Amazon bought Whole Foods for $13.7 billion.
Whole Foods has been trying to shake off its expensive reputation for years. Now it has a real chance to do so.
On Friday, Amazon announced it will acquire the high-end grocery store chain for $13.7 billion.
The move could make Whole Foods a lot more competitive when it comes to prices.
Amazon has the "financial capacity to price aggressively," Moody’s vice president Mickey Chadha wrote in an email.
According to a UBS research note, the store will not be subject to the same near-term profitability expectations as its competitors given that it has the backing of a much larger corporation. This means it will be able to drop prices with less of an impact on investors which, according to UBS, is a necessary measure for the store to take in order to bring back same-store sales growth.
Whole Foods was once the largest organic supermarket chain in the US and was considered to be the pioneer of the organic food movement. But in the past four years, sales have decelerated.
The downturn isn't because demand has fallen. In fact, sales of organic food have more than tripled from 2005 to 2015, from $13.8 billion to $43.3 billion, according to the Organic Trade Association.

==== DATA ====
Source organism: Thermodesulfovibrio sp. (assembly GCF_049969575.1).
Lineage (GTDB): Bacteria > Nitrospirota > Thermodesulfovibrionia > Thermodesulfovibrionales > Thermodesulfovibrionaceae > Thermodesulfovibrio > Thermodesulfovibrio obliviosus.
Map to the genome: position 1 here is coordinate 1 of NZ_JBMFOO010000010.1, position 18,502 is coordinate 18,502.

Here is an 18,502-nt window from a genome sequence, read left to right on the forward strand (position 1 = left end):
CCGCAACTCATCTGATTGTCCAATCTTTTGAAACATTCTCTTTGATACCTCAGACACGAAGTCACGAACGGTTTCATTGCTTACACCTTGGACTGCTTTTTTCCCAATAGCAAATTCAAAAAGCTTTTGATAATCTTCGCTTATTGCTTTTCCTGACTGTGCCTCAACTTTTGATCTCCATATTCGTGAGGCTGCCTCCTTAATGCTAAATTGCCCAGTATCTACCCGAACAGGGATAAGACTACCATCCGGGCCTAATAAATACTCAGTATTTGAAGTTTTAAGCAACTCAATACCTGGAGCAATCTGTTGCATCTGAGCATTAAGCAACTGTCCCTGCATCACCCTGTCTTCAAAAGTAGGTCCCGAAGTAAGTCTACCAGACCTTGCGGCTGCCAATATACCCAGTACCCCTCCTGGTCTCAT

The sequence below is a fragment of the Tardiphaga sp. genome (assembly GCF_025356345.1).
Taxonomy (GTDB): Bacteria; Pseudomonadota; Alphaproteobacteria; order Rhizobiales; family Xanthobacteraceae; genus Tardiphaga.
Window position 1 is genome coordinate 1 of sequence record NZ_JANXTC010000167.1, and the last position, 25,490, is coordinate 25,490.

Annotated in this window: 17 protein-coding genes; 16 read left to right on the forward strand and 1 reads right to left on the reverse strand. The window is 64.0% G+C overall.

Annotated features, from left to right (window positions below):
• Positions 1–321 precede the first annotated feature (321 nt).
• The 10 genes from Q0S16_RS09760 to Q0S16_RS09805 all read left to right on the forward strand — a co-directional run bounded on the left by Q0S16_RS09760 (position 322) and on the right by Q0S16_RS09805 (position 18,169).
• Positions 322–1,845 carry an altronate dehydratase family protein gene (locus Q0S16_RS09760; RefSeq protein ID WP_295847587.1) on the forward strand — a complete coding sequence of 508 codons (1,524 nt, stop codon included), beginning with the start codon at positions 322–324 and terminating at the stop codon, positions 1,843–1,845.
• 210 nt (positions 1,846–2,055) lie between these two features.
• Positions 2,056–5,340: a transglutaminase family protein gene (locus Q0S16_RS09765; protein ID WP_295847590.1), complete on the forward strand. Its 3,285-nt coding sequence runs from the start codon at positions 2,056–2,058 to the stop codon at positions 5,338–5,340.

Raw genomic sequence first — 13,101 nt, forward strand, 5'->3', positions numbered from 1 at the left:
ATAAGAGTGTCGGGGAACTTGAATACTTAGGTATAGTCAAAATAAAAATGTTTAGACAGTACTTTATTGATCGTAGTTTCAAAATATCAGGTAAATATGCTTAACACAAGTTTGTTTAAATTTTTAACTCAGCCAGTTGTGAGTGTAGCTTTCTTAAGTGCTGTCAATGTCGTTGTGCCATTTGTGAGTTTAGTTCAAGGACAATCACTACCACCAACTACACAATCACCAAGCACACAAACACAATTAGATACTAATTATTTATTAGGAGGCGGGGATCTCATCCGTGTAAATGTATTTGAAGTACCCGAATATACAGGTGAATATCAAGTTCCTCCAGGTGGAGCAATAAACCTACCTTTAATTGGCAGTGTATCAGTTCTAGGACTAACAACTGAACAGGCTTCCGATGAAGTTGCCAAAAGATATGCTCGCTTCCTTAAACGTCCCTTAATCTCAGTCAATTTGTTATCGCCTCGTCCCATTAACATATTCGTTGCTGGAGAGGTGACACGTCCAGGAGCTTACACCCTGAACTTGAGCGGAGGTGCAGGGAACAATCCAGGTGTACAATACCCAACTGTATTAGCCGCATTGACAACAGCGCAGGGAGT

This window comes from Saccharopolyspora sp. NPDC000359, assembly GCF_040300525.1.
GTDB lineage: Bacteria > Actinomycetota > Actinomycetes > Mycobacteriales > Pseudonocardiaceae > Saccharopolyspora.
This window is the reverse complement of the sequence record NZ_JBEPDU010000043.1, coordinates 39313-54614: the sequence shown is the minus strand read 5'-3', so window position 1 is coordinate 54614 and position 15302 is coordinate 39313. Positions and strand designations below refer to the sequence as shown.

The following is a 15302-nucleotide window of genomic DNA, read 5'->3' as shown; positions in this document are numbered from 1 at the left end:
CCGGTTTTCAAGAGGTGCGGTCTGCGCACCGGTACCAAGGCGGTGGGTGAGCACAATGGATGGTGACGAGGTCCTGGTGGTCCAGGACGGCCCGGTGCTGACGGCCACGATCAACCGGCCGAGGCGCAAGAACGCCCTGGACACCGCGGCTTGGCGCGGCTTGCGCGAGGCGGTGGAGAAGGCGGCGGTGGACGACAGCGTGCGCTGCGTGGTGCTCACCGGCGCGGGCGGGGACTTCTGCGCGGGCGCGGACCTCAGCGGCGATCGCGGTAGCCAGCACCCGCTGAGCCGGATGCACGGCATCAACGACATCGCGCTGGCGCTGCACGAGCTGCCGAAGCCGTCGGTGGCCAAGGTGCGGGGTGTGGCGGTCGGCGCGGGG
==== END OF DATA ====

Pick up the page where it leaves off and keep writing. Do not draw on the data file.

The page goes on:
Increased competition in the grocery space has put a strain on Whole Foods as competitors sell similar goods at lower prices.
Whole Foods has been desperately trying to shed its "Whole Paycheck" reputation which has cost it millions of customers who now shop at rivals like Kroger and Trader Joe's. To do so, it launched a new chain of stores called 365 by Whole Foods Market to compete with these lower-priced rivals.
Business Insider compared 28 similar items sold at Whole Foods and rival store Trader Joe's in April. The results showed that Whole Foods was still considerably more expensive overall.
But with Amazon now behind them, Whole Foods finally has the chance to fight back and become competitive on price.
"Dominant players like Walmart, Kroger, Costco, and Target now have to look over their shoulders at the Amazon train coming down the tracks," Moody’s lead retail analyst Charlie O’Shea said.
This will be more crucial now more than ever as low-cost retailers from overseas, like Lidl and Aldi, begin expanding their presence in the US.